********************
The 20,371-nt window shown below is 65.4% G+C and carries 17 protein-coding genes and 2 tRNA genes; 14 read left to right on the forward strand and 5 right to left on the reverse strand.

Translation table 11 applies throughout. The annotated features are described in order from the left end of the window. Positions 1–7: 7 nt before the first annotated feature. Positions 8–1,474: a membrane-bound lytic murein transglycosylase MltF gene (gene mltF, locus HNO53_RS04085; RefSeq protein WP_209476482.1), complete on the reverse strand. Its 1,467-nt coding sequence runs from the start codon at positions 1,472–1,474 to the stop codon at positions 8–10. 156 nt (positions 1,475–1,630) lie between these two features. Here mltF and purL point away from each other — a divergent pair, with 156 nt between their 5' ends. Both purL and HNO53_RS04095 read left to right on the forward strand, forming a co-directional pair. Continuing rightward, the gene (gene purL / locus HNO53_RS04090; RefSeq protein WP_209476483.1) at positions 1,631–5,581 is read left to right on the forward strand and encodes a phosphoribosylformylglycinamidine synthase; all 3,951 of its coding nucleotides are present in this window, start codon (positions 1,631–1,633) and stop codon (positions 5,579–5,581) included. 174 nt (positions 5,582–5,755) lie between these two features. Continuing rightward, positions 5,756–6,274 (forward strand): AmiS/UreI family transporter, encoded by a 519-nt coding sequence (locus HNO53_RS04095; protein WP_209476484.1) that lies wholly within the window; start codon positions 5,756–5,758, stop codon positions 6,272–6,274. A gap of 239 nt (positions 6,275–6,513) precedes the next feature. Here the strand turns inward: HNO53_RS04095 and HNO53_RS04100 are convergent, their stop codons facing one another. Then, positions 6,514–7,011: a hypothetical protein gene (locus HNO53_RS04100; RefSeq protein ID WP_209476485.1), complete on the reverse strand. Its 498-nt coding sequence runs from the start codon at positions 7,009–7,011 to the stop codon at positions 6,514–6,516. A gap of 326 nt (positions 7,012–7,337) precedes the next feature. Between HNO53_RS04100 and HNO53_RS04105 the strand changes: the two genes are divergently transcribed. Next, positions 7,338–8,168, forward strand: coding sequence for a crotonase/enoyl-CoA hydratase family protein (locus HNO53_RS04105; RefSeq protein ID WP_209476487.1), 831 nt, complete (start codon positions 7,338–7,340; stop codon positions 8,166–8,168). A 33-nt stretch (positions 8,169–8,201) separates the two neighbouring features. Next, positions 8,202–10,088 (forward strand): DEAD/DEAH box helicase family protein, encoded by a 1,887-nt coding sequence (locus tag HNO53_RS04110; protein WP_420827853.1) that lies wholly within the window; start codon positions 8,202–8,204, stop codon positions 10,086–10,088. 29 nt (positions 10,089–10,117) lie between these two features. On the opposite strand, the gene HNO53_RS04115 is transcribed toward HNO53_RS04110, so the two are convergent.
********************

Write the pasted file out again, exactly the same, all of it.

The 20,371-nt window shown below is 65.4% G+C and carries 17 protein-coding genes and 2 tRNA genes; 14 read left to right on the forward strand and 5 right to left on the reverse strand.

Translation table 11 applies throughout. The annotated features are described in order from the left end of the window. Positions 1–7: 7 nt before the first annotated feature. Positions 8–1,474: a membrane-bound lytic murein transglycosylase MltF gene (gene mltF, locus HNO53_RS04085; RefSeq protein WP_209476482.1), complete on the reverse strand. Its 1,467-nt coding sequence runs from the start codon at positions 1,472–1,474 to the stop codon at positions 8–10. 156 nt (positions 1,475–1,630) lie between these two features. Here mltF and purL point away from each other — a divergent pair, with 156 nt between their 5' ends. Both purL and HNO53_RS04095 read left to right on the forward strand, forming a co-directional pair. Continuing rightward, the gene (gene purL / locus HNO53_RS04090; RefSeq protein WP_209476483.1) at positions 1,631–5,581 is read left to right on the forward strand and encodes a phosphoribosylformylglycinamidine synthase; all 3,951 of its coding nucleotides are present in this window, start codon (positions 1,631–1,633) and stop codon (positions 5,579–5,581) included. 174 nt (positions 5,582–5,755) lie between these two features. Continuing rightward, positions 5,756–6,274 (forward strand): AmiS/UreI family transporter, encoded by a 519-nt coding sequence (locus HNO53_RS04095; protein WP_209476484.1) that lies wholly within the window; start codon positions 5,756–5,758, stop codon positions 6,272–6,274. A gap of 239 nt (positions 6,275–6,513) precedes the next feature. Here the strand turns inward: HNO53_RS04095 and HNO53_RS04100 are convergent, their stop codons facing one another. Then, positions 6,514–7,011: a hypothetical protein gene (locus HNO53_RS04100; RefSeq protein ID WP_209476485.1), complete on the reverse strand. Its 498-nt coding sequence runs from the start codon at positions 7,009–7,011 to the stop codon at positions 6,514–6,516. A gap of 326 nt (positions 7,012–7,337) precedes the next feature. Between HNO53_RS04100 and HNO53_RS04105 the strand changes: the two genes are divergently transcribed. Next, positions 7,338–8,168, forward strand: coding sequence for a crotonase/enoyl-CoA hydratase family protein (locus HNO53_RS04105; RefSeq protein ID WP_209476487.1), 831 nt, complete (start codon positions 7,338–7,340; stop codon positions 8,166–8,168). A 33-nt stretch (positions 8,169–8,201) separates the two neighbouring features. Next, positions 8,202–10,088 (forward strand): DEAD/DEAH box helicase family protein, encoded by a 1,887-nt coding sequence (locus tag HNO53_RS04110; protein WP_420827853.1) that lies wholly within the window; start codon positions 8,202–8,204, stop codon positions 10,086–10,088. 29 nt (positions 10,089–10,117) lie between these two features. On the opposite strand, the gene HNO53_RS04115 is transcribed toward HNO53_RS04110, so the two are convergent.